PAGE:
Stressed Out? Thinking of Your Significant Other May Help Ease Blood Pressure

Janet Tiberian Author
By Janet Tiberian
February 14, 2019

Stress -- you can’t escape it. And it can wreak havoc on blood pressure. Exercise, meditation and hobbies are common, effective stress busters. So is having a social support system of friends and relatives. But if they’re not available, having your significant other present – even if it’s only in your mind – can help keep blood pressure controlled, according to a small study published in Psychophysiology


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About the Author
Janet Tiberian Author
Janet Tiberian

Janet Tiberian is MDVIP's health educator. She has more than 25 years experience in chronic disease prevention and therapeutic exercise.

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Oral Health: The Often-Overlooked Casualty of Stress

Janet Tiberian Author
By Janet Tiberian
February 5, 2019

You’re probably aware of the toll everyday stress takes on your health. Headaches, weight gain, insomnia – the list goes on and on. But you may not realize how stress affects your oral health. People with greater levels of perceived stress report poorer oral health, according to a study published in BMC Oral Health. And poor oral health raises the risk for cardiovascular disease and diabetes.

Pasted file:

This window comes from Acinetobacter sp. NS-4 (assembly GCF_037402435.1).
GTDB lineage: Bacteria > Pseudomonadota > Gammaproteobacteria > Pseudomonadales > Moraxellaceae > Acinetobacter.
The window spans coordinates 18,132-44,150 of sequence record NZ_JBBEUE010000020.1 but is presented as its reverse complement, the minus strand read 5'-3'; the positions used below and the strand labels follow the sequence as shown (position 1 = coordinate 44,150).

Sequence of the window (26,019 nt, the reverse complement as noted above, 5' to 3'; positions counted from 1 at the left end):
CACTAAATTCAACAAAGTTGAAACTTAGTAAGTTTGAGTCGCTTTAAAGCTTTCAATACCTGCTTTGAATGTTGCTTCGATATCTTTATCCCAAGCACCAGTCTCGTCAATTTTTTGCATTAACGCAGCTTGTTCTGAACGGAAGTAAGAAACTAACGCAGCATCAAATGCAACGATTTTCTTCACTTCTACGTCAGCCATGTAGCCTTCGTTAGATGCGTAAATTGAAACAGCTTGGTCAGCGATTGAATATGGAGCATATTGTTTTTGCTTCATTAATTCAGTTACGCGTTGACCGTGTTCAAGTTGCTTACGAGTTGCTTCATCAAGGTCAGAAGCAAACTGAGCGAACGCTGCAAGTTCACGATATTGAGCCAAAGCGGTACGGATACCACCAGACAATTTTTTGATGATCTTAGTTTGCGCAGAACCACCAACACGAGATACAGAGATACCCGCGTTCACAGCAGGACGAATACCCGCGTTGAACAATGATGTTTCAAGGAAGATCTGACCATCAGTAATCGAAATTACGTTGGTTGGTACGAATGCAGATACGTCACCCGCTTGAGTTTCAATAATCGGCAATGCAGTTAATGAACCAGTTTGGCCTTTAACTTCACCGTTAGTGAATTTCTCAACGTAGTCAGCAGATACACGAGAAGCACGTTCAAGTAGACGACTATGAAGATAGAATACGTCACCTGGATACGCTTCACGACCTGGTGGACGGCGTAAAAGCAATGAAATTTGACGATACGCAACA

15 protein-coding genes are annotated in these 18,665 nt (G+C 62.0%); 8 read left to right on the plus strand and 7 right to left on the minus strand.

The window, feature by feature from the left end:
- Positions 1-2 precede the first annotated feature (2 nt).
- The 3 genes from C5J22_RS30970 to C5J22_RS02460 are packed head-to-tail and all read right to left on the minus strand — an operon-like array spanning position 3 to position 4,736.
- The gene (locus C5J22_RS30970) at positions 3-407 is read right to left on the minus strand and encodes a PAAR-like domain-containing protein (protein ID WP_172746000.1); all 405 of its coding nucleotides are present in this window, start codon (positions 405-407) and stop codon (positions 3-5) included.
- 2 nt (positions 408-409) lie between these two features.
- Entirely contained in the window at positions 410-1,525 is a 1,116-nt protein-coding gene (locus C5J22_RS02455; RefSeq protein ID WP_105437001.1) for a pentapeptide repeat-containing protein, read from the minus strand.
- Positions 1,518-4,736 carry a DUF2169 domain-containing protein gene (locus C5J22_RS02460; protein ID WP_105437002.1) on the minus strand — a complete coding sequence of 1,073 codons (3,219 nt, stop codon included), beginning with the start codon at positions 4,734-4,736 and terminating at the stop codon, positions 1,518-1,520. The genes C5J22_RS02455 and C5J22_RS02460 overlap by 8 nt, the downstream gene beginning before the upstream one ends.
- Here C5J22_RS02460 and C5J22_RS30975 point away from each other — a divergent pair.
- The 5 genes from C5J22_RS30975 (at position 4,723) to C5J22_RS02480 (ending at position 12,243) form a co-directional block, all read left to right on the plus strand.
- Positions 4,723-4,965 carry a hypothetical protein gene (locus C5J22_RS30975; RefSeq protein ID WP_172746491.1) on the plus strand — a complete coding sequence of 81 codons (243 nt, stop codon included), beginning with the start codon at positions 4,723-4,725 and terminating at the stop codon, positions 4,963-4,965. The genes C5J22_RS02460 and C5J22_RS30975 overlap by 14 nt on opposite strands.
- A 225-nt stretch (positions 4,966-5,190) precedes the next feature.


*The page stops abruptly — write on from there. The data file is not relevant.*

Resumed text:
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Effects of Stress on Your Body / Janet Tiberian / December 7, 2018
How Stress Causes Premature Skin Aging / Janet Tiberian / February 5, 2019

About the Author
Janet Tiberian Author
Janet Tiberian

Janet Tiberian is MDVIP's health educator. She has more than 25 years experience in chronic disease prevention and therapeutic exercise.

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Why My Patients Aren't Having Heart Attacks

A Alan Reisinger III MD FACP
By A Alan Reisinger III MD FACP
January 27, 2019

It has become clear to me, after more than 35 years of medical practice, that the traditional approach to cardiovascular disease is missing the boat. Just look at these dismal statistics:


About the Physician
A Alan Reisinger III MD FACP

I am a board-certified internal medicine doctor with a passion for people, a focus on prevention and a desire to practice medicine the way it was meant to be practiced. As your personal physician, I believe in combining both the art and the science of medicine, and in being relentless in doing what it takes to provide you with the care you deserve. My philosophy of care combines lifestyle change support (e.g., nutrition, exercise, stress management, healthy habits) with advanced tests and screenings aimed at preventing heart disease, stroke and diabetes. I strive to bring you the best of all worlds of healing.